Yet Australia now has a great deal of agency in the relationship with America, much more so than we had in 1951 and also since the Asian pivot. As Professor Michael Wesley says, currently “Australia has a position of influence with the United States as never before”.

Pine Gap and the other joint facilities provide considerable value to America’s national security. But they also make us a nuclear target, as we have known for nearly 50 years. A request to amend ANZUS so as to provide Australia with a similar security guarantee to those enjoyed by Japan and Korea for the last 63 and 70 years respectively would seem to be entirely reasonable and long overdue. This should also include a guarantee of extended nuclear deterrence. It is difficult to see an unwillingness to act on this in past decades, certainly in the period since the end of the Vietnam war, as anything other than a failure of Australia’s foreign policy.

Other important security arrangements to which Australia is a party include an important treaty with Japan, the QUAD, and AUKUS.

The Joint Declaration on Security Cooperation between Australia and Japan, signed by the Albanese government but building on earlier agreements, commits both sides to increased cooperation on a range of issues including military interoperability, intelligence, cyber security, space cooperation, logistics, law enforcement, and energy security. One result is to make Australia Japan’s closest security partner next to the United States.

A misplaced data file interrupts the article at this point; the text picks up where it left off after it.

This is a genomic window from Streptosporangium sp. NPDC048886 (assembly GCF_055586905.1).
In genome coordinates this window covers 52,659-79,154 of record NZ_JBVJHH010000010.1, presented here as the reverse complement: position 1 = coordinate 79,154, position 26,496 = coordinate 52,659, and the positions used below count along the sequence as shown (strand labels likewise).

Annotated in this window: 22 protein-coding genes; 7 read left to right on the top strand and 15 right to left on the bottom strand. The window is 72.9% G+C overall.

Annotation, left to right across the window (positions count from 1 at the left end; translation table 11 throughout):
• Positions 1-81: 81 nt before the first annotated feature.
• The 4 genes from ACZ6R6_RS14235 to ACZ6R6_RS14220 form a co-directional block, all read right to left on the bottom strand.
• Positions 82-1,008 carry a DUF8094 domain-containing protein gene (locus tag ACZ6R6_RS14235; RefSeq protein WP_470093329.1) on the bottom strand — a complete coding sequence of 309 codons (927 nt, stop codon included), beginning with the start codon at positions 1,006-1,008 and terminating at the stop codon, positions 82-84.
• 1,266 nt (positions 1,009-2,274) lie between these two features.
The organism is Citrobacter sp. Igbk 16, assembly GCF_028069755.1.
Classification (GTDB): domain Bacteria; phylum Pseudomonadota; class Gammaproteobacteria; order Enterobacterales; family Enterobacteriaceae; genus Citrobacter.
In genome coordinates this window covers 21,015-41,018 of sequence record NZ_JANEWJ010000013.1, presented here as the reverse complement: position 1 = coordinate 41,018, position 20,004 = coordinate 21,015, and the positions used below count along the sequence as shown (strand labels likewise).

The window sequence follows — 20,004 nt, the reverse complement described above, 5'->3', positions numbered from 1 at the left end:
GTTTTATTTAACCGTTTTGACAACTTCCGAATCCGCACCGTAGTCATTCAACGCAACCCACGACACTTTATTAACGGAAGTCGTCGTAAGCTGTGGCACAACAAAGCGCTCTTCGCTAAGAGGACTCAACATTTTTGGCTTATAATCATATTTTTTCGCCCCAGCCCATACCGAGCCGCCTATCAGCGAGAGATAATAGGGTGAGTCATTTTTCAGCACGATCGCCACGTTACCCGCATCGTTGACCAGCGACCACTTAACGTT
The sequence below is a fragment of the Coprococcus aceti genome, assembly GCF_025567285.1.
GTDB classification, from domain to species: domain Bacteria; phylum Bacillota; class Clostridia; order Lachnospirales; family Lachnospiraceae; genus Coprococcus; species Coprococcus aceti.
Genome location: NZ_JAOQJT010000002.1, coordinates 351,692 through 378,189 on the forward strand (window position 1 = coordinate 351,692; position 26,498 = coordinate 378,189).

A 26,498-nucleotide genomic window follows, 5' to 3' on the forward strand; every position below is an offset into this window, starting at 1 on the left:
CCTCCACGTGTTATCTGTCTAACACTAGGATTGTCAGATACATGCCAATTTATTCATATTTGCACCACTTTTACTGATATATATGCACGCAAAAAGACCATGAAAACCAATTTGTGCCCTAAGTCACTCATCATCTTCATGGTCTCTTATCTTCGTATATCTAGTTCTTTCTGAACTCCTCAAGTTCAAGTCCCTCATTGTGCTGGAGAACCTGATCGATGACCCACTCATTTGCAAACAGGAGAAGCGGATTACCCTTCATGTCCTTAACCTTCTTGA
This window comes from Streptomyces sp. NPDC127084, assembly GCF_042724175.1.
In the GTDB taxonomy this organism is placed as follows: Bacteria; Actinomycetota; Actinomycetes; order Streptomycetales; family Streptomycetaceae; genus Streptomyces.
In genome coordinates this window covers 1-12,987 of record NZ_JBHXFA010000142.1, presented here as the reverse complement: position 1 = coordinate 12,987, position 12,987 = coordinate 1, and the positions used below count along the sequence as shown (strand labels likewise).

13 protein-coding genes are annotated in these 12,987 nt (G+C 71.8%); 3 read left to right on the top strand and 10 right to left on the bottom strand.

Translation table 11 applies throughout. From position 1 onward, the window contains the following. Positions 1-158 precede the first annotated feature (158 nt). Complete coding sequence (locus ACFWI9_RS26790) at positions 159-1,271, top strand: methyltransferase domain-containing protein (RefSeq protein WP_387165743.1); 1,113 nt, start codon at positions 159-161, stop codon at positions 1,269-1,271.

In addition, Japan and Australia provide the regional cornerstones of the QUAD group, which also includes the US and India. Although India remains non-aligned, its population is now greater than China’s and it is a very important nascent great power in the Indo Pacific. From Australia’s perspective, the QUAD provides a forum that at least does no harm and may become increasingly important in regional affairs over time, especially if it enlarges its economic focus on helping other countries in the region.

AUKUS is a very recent treaty, which has provoked some controversy. Ironically, while one of Dulles’ concerns about ANZUS was that it would look like a white man’s club, 70 years later AUKUS reinforces that imagery in spades. Realistically, however, AUKUS asks no more of Australia than previously under ANZUS, and the UK is never again going to be a major strategic partner in the Indo Pacific. The main benefit of AUKUS is its potential to give us access to advanced military technologies that we need to allow Australia to become more self-reliant in our own defence.

In sum, although Australia’s treaties offer some protection against an aggressor, they cannot be counted upon. Australia does need to maintain an independent military capability to deter possible future threats to our independence – not least because we cannot rely on the US in all possible future circumstances.


For more on this topic, P&I recommends Part 1 of this series of articles: